On this date in 1946, British Foreign Secretary Robin Cook (né Robert Finlayson Cook) was born in Bellshill, Lanarkshire, United Kingdom. Cook attended Aberdeen Grammar School, where he was nicknamed Robin, and graduated with an honors degree in English literature at Edinburgh University, where he was the features editor of the newspaper Student. After chairing the Scottish Association of Labour Students in the 1966-67 academic year, Cook became a lecturer with the Workers' Educational Association in Edinburgh. He served as secretary of the Edinburgh City Labour party in the early 1970s, and was elected to the Edinburgh Corporation at age 26, one of Scotland's youngest councillors. Since 1986, Cook held prominent posts in the Labour Party, including spokesman on economic affairs, shadow health secretary, Tony Blair's foreign affairs spokesman (in 1994), and Foreign Affairs Secretary in 1997, when Labour came to power. Cook quit his post in Blair's cabinet in 2003 because he had, according to BBC News, become "increasingly angry" about his failure to convince the prime minister to avoid war against Iraq. Cook died at the age of 59, after taking ill while walking in the Highlands of Scotland. At Cook's funeral service, Gordon Brown called him "the greatest parliamentarian of our time." Right Reverend Richard Holloway, who led the funeral service, "told mourners that as an avowed atheist Mr. Cook would have raised a 'quizzical eyebrow' at the service being held in St Giles Cathedral. But he said it was an 'entirely appropriate' venue because . . . Mr. Cook was a 'Presbyterian atheist' " (BBC News, "Mourners' funeral tribute to Cook," Aug. 12, 2005). D. 2005.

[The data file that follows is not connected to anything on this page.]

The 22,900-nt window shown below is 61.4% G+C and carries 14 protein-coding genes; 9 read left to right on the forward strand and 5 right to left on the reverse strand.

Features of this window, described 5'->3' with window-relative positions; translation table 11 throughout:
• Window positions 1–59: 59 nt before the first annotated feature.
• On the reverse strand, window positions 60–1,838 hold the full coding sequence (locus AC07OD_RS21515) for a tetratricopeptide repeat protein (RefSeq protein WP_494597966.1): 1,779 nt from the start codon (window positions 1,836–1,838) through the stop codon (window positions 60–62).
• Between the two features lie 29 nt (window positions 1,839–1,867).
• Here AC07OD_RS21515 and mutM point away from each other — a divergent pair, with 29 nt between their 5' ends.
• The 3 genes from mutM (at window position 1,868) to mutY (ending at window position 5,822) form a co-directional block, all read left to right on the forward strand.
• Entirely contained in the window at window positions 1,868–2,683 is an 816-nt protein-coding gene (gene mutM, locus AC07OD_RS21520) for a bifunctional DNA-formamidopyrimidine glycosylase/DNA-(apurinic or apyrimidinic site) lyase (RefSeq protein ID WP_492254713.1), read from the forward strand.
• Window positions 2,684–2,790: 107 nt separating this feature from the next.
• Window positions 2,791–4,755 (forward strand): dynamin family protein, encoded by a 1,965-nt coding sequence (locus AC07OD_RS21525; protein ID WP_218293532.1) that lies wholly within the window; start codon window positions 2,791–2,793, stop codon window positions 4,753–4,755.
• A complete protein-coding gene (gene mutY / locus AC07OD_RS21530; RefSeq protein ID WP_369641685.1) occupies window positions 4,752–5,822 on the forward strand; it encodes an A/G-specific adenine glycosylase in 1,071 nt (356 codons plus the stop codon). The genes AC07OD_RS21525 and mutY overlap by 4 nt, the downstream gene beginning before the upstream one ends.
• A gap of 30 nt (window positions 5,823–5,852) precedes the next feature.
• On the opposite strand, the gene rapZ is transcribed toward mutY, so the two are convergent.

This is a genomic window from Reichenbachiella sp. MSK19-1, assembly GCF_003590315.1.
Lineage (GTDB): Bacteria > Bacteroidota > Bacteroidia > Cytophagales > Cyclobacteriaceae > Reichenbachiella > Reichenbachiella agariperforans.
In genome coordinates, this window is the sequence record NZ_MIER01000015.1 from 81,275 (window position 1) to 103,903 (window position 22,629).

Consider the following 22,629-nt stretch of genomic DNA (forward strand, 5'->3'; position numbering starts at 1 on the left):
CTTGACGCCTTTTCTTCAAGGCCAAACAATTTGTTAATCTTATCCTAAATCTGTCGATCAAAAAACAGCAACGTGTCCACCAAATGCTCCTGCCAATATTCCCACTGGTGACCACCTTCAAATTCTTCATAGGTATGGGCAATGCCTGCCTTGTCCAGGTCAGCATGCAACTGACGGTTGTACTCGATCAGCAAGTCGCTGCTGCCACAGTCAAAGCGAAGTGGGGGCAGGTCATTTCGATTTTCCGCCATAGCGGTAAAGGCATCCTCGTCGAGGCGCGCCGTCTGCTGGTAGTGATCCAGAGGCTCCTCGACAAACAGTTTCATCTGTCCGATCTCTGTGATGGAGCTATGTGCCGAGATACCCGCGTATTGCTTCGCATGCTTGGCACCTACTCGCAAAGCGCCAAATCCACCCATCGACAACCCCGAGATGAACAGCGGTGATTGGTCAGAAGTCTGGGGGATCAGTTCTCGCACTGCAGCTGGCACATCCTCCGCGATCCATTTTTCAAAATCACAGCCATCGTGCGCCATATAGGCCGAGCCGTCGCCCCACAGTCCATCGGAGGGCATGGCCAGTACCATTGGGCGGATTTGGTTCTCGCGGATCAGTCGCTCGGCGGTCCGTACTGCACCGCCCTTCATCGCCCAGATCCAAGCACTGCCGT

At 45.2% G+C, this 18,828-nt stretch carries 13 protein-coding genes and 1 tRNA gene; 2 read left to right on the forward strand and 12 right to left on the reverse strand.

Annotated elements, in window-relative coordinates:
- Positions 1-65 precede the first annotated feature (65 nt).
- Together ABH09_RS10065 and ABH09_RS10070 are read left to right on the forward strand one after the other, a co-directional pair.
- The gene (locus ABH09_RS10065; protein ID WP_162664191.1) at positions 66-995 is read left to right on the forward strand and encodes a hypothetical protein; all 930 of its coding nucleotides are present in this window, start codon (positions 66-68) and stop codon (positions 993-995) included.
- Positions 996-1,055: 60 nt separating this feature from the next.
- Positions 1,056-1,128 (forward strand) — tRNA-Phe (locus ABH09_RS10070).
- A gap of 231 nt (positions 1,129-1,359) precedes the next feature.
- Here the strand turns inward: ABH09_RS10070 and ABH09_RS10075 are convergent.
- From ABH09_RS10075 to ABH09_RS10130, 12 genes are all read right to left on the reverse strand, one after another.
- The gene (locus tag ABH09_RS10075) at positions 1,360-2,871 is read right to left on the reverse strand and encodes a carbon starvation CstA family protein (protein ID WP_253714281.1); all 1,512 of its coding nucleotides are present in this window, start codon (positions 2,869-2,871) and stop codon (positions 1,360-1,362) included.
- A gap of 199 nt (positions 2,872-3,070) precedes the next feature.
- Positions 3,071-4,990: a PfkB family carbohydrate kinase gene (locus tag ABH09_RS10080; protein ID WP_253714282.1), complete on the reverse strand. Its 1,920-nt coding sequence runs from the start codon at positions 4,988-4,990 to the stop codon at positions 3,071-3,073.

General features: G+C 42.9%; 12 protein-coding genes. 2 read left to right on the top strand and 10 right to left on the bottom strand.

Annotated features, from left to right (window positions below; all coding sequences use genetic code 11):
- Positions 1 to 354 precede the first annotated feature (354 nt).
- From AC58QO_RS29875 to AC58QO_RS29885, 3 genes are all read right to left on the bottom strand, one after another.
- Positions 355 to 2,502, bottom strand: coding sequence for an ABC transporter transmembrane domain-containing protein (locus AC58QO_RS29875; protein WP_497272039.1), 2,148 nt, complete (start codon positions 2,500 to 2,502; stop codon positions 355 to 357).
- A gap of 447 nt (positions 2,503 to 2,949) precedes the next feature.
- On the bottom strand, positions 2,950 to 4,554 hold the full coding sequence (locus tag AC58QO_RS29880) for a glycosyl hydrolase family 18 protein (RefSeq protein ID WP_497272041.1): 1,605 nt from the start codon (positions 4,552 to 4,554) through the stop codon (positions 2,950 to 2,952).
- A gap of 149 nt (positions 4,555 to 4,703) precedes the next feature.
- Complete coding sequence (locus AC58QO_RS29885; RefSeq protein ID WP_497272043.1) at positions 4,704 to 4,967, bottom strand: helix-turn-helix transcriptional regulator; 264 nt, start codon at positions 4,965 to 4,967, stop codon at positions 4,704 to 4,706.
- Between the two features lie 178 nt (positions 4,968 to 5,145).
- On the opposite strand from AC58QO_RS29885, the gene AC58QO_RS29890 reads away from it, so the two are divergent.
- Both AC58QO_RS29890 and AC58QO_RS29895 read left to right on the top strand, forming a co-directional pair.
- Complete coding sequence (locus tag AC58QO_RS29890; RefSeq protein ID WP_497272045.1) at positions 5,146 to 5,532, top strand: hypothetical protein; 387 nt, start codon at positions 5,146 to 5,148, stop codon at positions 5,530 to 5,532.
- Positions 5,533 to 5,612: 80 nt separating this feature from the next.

"Mr. Cook had been an avowed atheist, who would, in the normal course of events, have steered well clear of organised religion."
—Magnus Linklater, noting the irony of Robin Cook's funeral in a Christian church, "Labour Party at prayer salutes Cook the atheist," The Times (UK), Aug. 13, 2005
Compiled by Bonnie Gutsch
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